If you are entitled to receive Child Benefit and either you, or your partner, are liable for the High Income Child Benefit charge, you can choose to stop receiving your Child Benefit payments. Find out who should do this, when and how.
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Before you stop your payments it's worth knowing the following:
You can check the likely tax charge by using an online calculator if you haven't already done so. Only use this calculator if your income is more than £50,000 and your income is higher than your partner's.
Even if you decide to stop your Child Benefit payments, you can always start them again later on.
Only you - as the person entitled to receive Child Benefit - can stop the payments. You don't have to stop them if you don't want to.
You won't be able to stop your payments if you're paying back an overpayment of Child Benefit (or certain benefits paid by another country) from your current Child Benefit payments.
Authorised agents will soon be able to stop the payments on behalf of their clients.
You can stop the payments if you are an 'appointee'. An appointee is someone who acts on behalf of a person who can't manage their affairs, for example because of a disability.
You can ask to stop your payments at any time. However because the tax charge only came into effect on 7 January 2013 it's worth knowing the following:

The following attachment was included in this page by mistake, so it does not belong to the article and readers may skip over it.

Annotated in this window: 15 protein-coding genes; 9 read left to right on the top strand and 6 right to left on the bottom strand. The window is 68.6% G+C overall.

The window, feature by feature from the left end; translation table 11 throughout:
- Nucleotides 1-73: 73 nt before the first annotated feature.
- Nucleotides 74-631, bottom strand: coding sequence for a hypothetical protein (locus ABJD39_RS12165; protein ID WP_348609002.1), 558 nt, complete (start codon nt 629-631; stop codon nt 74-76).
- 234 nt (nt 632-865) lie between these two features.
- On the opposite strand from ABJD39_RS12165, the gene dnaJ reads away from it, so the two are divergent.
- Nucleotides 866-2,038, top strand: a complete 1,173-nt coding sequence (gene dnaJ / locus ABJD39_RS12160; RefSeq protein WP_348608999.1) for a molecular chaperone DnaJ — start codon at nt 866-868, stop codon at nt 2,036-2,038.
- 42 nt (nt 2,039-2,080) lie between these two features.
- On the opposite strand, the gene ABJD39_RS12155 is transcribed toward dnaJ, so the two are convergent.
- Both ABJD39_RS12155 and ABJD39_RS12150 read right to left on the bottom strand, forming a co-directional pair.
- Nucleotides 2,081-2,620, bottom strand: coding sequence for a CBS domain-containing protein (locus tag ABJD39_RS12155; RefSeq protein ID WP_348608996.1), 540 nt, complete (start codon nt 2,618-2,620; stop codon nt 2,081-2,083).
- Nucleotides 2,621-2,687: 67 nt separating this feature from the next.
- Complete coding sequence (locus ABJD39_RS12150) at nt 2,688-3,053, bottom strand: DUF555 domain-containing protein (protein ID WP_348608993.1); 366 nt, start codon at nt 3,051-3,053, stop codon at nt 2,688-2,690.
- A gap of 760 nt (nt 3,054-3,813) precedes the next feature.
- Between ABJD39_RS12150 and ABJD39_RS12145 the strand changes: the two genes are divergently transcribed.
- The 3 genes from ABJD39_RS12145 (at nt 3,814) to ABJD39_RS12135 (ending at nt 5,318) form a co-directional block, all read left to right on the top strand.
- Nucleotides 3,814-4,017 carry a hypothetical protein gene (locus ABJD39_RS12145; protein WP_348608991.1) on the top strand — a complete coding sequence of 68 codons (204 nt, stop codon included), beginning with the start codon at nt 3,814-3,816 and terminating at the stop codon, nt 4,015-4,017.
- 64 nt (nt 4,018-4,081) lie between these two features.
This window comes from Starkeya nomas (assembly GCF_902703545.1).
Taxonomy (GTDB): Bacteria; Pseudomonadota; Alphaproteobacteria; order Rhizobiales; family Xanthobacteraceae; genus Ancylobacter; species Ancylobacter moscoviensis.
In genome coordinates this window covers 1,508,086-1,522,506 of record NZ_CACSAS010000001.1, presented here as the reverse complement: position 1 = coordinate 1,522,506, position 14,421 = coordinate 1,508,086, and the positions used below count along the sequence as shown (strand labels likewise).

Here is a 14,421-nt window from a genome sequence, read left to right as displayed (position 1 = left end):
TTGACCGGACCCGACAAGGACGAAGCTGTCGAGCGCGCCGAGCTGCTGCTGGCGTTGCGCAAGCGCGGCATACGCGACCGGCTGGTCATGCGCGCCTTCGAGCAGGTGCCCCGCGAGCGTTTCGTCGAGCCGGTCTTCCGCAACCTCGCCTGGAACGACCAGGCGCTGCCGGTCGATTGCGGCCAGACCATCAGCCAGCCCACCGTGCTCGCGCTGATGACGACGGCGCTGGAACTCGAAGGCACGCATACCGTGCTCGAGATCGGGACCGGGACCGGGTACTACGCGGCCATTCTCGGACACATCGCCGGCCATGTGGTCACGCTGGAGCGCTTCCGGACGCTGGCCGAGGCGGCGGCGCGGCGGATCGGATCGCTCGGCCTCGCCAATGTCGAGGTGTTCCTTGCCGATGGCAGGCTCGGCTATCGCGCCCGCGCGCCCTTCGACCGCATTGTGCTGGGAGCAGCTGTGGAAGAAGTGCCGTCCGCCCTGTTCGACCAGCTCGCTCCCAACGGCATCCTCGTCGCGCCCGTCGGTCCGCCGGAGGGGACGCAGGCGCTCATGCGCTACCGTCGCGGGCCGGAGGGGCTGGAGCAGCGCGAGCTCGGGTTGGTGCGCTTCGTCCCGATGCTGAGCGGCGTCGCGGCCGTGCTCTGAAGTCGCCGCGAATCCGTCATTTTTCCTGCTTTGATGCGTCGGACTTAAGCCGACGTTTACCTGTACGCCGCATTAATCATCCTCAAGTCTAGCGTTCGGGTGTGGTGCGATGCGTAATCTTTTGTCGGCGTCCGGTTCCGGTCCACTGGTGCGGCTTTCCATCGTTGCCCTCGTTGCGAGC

You can stop your Child Benefit payments by:
If you don't want to stop your payments, then whoever is liable to the tax charge will have to:
Only the person who is entitled to Child Benefit can ask for the payments to be started again - although authorised agents will soon be able to request that payments are restarted for their clients.
You can restart your Child Benefit payments by:
Depending on who has the higher income, one of you may still be liable to a tax charge from the point you restart your Child Benefit payments.
You can decide to start receiving Child Benefit payments again at any time.
For income over £60,000 your payments can only restart from the Monday after the Child Benefit Office gets your request.
If you or your partner's income drops to below £60,000 for a full tax year, you can apply to restart your Child Benefit payments for up to two years after the end of that tax year.
If you decide to stop your Child Benefit payments it won't affect your entitlement to Child Benefit.
As long as you, or your partner, are entitled to receive it you should still complete a Child Benefit claim form for any new children. This is because entitlement to Child Benefit:
You must report any changes in circumstances that could affect your Child Benefit entitlement, for example if your child no longer lives with you or you move to live abroad. You must do this even if you have decided to stop receiving the payments.